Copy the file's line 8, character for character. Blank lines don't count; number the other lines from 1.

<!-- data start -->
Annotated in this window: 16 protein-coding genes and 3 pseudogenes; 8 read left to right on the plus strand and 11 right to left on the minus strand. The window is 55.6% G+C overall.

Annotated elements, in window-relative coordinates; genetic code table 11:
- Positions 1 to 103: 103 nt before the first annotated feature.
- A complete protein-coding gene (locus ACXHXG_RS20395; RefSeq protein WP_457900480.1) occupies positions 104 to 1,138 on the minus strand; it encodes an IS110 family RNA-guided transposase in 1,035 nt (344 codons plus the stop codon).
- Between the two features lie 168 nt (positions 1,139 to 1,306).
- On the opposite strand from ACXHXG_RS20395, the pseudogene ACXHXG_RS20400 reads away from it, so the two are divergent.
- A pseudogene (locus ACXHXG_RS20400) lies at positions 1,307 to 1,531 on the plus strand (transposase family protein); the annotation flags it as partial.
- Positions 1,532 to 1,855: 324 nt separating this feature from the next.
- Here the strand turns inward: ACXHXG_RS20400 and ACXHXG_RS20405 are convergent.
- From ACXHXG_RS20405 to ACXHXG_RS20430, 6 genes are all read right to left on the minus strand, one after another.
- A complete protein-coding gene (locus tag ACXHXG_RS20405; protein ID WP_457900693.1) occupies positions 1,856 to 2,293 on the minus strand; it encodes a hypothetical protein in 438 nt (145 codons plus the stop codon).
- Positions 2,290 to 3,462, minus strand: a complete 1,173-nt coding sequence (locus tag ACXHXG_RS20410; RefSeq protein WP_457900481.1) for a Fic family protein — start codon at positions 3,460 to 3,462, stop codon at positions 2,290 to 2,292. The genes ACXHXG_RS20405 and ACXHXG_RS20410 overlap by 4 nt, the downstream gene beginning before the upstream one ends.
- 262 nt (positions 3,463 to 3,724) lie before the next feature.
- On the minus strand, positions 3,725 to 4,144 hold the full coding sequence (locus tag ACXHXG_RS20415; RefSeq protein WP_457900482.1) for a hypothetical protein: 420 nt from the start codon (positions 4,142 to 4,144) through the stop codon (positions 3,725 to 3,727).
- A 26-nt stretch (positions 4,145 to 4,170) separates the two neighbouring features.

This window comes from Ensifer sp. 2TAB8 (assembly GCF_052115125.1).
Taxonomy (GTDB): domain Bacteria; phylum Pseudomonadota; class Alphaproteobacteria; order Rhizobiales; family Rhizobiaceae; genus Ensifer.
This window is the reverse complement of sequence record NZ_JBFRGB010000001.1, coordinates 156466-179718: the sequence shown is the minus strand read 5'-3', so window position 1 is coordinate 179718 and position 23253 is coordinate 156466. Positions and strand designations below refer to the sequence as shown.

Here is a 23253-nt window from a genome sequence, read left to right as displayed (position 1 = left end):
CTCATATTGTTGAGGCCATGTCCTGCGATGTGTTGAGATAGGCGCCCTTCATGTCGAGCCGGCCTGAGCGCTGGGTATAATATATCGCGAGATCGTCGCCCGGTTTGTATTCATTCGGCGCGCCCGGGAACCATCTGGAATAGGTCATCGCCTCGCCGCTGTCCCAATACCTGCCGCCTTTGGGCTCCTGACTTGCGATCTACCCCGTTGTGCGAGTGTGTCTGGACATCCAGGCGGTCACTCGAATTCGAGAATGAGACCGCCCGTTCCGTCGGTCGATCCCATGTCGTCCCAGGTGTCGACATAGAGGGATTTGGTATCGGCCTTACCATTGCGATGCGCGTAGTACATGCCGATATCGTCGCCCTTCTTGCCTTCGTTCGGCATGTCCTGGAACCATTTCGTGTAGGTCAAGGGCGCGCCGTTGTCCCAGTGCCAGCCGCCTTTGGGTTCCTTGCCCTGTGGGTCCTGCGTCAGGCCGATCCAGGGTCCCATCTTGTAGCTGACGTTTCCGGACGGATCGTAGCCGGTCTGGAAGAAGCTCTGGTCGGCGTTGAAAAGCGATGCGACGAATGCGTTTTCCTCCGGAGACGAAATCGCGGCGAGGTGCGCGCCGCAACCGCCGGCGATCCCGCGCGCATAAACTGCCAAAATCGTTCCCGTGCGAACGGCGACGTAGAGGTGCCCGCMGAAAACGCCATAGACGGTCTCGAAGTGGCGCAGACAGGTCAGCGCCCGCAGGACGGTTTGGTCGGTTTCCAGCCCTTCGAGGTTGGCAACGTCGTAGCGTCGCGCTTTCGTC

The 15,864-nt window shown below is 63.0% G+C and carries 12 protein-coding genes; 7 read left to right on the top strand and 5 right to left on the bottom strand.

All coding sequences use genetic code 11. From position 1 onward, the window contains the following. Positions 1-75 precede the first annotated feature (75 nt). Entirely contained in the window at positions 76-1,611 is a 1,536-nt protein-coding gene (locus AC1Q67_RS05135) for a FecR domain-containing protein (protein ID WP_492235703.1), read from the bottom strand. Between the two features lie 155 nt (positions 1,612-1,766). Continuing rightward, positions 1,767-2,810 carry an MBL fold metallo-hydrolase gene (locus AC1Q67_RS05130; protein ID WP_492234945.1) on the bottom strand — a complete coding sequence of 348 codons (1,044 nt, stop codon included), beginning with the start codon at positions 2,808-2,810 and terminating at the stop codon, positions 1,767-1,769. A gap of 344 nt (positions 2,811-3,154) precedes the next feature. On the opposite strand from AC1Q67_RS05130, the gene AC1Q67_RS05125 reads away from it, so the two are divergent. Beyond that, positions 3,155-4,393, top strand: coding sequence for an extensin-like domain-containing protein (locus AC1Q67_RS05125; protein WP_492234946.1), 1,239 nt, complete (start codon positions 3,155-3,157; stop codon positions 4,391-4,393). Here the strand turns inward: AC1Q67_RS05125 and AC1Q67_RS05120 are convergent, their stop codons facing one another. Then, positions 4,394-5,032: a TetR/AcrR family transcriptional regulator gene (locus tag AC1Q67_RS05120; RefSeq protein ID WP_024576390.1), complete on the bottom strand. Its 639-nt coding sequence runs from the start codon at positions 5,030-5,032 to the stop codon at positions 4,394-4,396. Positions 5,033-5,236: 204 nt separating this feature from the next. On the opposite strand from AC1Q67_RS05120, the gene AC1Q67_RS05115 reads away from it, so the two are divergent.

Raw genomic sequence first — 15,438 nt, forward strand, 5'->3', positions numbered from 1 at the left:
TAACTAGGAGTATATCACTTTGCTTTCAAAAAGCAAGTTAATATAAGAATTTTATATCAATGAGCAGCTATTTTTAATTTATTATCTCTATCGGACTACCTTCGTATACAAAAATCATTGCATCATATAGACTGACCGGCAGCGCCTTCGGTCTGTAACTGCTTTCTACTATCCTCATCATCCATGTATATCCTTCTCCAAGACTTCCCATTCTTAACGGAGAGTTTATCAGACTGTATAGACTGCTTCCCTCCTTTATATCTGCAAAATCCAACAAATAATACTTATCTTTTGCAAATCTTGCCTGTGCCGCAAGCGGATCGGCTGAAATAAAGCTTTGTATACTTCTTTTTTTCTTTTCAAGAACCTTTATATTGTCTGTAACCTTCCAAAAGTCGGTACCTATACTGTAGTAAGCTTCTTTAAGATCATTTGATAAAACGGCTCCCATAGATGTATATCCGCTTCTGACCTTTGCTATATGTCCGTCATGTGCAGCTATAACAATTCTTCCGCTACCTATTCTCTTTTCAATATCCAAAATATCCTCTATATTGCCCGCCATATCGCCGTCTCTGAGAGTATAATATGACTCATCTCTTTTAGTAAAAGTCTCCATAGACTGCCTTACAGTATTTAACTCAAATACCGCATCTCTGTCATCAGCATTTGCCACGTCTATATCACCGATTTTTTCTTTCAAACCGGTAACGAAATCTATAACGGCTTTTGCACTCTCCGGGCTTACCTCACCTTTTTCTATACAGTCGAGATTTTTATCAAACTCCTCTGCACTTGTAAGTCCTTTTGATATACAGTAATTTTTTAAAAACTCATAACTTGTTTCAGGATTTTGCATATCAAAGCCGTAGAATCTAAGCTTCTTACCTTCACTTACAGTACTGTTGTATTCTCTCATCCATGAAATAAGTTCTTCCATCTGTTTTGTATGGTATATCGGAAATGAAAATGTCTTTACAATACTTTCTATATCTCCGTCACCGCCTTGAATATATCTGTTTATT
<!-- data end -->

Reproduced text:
- Positions 1,532 to 1,855: 324 nt separating this feature from the next.